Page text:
Moscow mobilizes Jaruzelski
The Polish communists were concerned whether they would be able to use military force without the Soviet assistance. According to Ustinov, Kania and Jaruzelski were afraid of the consequences of introducing Martial Law in Poland when they saw the effects of the Bydgosz crisis. "It was enough to barely touch two members of Solidarity and immediately the whole country would stand up, that is, Solidarity was able to quickly mobilise its forces."
Meanwhile, the Soviets urged Jaruzelski and Kania to boldly take the initiative and impose Martial Law on their own. "The overall impression of our meeting with the Polish comrades was that they were very tense and nervous. It was obvious that they were affected by the situation," they said at a meeting of the Central Committee of the Soviet Communist Party on 9 April. According to Andropov's further account, as the Soviets did not have "expertise in the fight against such negative phenomena" (strikes in workplaces), ready plans and instructions for introducing Martial Law were passed on to the Polish communists, which Kania and Jaruzelski were obliged to sign the week after the meeting in Brest. The recommendations concerned, among others, a state of emergency, curfew, and the use of military and administrative forces.
However, Andropov stated during the meeting that all actions against "counter-revolutionary elements" should be carried out only by the Polish communists. Ustinov saw the case from the perspective of an experienced Soviet apparatchik: "To dispel their fears related to introducing s state of emergency or Martial Law, we gave the example that in many countries, as soon as an uprising breaks out, or if any riots begin, a state of emergency or Martial Law is introduced. [...] Why the Poles are afraid of introducing a state of emergency - we do not understand."
The Soviet leaders, including Brezhnev, agreed that Jaruzelski and Kania had to be ready as soon as possible to deal with "Solidarity" with their own means available to the Polish communists, without thinking that "it could possibly lead to bloodshed." Ustinov expressed the view that in the event of a clash in Poland, a common front of the army, Security Service and Citizen’s Militia could be maintained there, adding, however: "bloodshed cannot be avoided; it will happen".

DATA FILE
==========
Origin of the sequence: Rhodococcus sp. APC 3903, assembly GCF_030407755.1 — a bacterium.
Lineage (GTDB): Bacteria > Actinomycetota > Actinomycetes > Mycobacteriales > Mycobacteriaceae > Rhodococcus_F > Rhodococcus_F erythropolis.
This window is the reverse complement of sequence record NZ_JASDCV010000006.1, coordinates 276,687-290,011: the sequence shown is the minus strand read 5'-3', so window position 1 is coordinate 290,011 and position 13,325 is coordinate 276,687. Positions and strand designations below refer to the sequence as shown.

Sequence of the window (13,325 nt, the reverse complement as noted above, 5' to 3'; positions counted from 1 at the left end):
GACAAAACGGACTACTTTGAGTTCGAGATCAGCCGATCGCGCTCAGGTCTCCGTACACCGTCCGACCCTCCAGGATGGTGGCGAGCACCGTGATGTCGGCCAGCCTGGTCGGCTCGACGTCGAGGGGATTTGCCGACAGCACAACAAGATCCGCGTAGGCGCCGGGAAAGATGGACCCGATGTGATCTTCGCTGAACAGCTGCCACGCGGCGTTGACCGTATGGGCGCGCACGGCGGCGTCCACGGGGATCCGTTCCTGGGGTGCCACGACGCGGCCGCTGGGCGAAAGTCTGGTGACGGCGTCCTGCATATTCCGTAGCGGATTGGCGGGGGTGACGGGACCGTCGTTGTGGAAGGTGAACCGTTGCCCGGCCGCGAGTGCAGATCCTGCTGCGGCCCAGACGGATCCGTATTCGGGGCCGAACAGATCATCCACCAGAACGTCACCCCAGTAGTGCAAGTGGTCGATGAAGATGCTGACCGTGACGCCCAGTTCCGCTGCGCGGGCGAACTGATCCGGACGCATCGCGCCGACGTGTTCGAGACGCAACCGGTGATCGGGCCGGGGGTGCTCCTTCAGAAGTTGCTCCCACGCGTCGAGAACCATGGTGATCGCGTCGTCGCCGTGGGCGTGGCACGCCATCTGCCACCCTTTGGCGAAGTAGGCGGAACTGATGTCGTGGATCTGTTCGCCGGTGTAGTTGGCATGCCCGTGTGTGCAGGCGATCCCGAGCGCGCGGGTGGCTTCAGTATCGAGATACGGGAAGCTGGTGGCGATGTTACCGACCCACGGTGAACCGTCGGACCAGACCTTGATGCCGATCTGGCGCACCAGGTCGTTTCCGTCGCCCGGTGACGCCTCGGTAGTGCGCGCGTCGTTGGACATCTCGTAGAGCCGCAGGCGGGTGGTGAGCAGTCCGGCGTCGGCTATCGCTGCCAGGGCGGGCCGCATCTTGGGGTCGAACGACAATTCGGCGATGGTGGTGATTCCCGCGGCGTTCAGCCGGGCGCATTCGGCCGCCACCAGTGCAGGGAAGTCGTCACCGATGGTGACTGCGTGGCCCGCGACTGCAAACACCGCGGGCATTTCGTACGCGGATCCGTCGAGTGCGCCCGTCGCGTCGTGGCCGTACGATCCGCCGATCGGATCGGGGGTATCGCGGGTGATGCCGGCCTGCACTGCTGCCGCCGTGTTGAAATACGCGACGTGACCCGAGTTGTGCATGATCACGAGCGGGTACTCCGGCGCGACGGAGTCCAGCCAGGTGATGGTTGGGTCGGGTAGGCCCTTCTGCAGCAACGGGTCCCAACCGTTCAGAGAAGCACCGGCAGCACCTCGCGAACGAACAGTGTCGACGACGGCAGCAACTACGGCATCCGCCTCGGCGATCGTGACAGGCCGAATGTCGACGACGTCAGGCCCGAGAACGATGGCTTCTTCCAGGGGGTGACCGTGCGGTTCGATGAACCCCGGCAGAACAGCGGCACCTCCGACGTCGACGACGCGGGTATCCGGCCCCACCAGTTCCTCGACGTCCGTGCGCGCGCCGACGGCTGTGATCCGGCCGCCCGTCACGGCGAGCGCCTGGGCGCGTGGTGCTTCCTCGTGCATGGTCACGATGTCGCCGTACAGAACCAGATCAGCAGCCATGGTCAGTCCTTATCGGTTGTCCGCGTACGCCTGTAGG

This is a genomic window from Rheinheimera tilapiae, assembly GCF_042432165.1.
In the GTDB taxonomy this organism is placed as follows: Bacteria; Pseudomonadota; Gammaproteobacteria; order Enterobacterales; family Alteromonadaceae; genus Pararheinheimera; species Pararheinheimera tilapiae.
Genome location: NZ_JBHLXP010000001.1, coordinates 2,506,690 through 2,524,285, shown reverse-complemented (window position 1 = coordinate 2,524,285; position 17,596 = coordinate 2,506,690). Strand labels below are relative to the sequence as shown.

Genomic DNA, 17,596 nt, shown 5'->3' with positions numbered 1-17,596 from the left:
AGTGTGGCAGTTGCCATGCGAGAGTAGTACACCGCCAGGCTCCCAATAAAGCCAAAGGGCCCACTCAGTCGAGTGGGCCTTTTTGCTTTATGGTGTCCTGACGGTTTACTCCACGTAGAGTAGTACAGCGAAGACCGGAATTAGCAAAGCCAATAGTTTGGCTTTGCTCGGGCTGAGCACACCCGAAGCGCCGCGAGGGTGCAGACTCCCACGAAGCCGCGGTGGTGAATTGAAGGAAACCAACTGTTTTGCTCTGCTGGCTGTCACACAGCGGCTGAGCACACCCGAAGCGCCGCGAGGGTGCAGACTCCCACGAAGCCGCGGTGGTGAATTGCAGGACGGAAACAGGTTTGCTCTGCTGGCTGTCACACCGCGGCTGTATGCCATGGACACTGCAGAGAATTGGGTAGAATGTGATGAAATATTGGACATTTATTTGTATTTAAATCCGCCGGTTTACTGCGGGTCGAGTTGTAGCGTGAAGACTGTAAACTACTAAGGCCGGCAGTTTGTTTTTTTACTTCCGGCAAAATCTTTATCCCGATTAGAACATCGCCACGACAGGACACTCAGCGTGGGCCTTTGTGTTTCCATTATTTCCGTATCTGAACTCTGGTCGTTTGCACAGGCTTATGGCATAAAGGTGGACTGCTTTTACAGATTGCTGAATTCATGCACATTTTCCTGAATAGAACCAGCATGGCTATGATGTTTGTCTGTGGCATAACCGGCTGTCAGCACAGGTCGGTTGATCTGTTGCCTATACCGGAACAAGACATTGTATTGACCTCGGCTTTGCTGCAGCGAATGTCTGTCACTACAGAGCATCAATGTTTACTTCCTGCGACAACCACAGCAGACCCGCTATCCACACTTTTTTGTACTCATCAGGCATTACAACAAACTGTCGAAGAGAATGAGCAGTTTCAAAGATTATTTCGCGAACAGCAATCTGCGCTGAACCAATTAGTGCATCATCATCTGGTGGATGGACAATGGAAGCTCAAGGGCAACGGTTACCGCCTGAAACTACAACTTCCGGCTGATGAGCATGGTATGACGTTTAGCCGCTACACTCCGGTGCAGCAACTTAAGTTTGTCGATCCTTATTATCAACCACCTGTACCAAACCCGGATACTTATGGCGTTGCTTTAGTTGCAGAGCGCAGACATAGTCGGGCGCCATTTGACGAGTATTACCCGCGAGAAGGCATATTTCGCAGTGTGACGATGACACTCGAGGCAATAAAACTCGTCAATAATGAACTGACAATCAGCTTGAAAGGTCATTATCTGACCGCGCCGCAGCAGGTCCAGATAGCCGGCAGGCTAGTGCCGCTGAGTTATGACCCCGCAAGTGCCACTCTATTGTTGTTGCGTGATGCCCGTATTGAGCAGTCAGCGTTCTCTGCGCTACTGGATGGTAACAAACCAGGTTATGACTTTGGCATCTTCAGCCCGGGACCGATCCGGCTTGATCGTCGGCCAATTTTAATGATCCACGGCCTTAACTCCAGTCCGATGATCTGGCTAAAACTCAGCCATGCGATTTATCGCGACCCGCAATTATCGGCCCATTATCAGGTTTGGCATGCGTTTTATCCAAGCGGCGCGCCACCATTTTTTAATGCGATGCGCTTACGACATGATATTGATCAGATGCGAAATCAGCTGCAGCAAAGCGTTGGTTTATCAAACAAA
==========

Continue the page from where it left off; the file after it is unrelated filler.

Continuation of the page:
Moscow hoped for Jaruzelski's independent actions. "Soyuz 81" maneuvers ended. The Commander-in-Chief of the Warsaw Pact, Soviet marshal Viktor Kulikov, in an interview with Eastern German officers, stated while saying goodbye that "the common goal should be to solve the [Polish] problem without the intervention of allied armies."
Jaruzelski asks Kulikow for "help"
After the meeting in Brest, Jaruzelski's team took very firm action. They began to more often evoke provocations, defined by members of the Central Committee of the Polish Communist Party as "segmental confrontations". Preparations for introducing Martial Law were accelerated. Kania and Jaruzelski began to understand that they could do all this only using their own strength. Despite this, Jaruzelski sought for guarantees for the next months that if the operation failed, the Soviets and Warsaw Pact countries would be ready to pacify Poland. Moscow refused to accept it.
At the end of October 1981, at a meeting of the Central Committee of the Soviet Communist Party, Andropov reported: "The Polish leaders are asking for military assistance from fellow countries. However, we should definitely stick to our line - not to bring our troops to Poland."
Just a few days before the introduction of Martial Law, Jaruzelski personally asked Kulikov: "You will have to help us. We can't do it alone." However, he did not convince the Soviet comrades, Andropov replied: "We cannot take any risks."